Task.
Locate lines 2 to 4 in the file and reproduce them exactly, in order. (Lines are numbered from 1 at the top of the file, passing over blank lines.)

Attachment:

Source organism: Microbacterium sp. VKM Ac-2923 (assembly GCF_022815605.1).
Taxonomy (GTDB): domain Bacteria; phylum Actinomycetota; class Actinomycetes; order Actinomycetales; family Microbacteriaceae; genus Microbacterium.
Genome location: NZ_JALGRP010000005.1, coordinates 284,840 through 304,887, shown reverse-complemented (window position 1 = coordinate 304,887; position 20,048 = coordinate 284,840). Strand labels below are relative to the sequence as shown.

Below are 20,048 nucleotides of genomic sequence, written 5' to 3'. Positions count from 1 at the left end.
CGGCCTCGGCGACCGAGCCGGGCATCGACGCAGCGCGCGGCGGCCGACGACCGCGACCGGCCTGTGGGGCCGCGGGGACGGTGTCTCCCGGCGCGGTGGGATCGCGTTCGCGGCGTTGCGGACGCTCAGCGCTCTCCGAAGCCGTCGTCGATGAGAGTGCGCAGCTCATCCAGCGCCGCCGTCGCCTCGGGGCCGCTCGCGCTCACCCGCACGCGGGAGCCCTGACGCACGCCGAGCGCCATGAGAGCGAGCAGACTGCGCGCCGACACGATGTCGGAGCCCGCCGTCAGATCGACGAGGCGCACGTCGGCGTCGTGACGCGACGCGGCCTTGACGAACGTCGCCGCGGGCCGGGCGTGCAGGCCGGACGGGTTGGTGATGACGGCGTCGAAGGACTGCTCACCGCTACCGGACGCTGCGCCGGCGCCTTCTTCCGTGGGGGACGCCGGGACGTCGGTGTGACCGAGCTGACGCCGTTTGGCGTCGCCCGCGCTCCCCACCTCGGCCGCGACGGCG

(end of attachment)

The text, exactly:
Taxonomy (GTDB): domain Bacteria; phylum Actinomycetota; class Actinomycetes; order Actinomycetales; family Microbacteriaceae; genus Microbacterium.
Genome location: NZ_JALGRP010000005.1, coordinates 284,840 through 304,887, shown reverse-complemented (window position 1 = coordinate 304,887; position 20,048 = coordinate 284,840). Strand labels below are relative to the sequence as shown.

Below are 20,048 nucleotides of genomic sequence, written 5' to 3'. Positions count from 1 at the left end.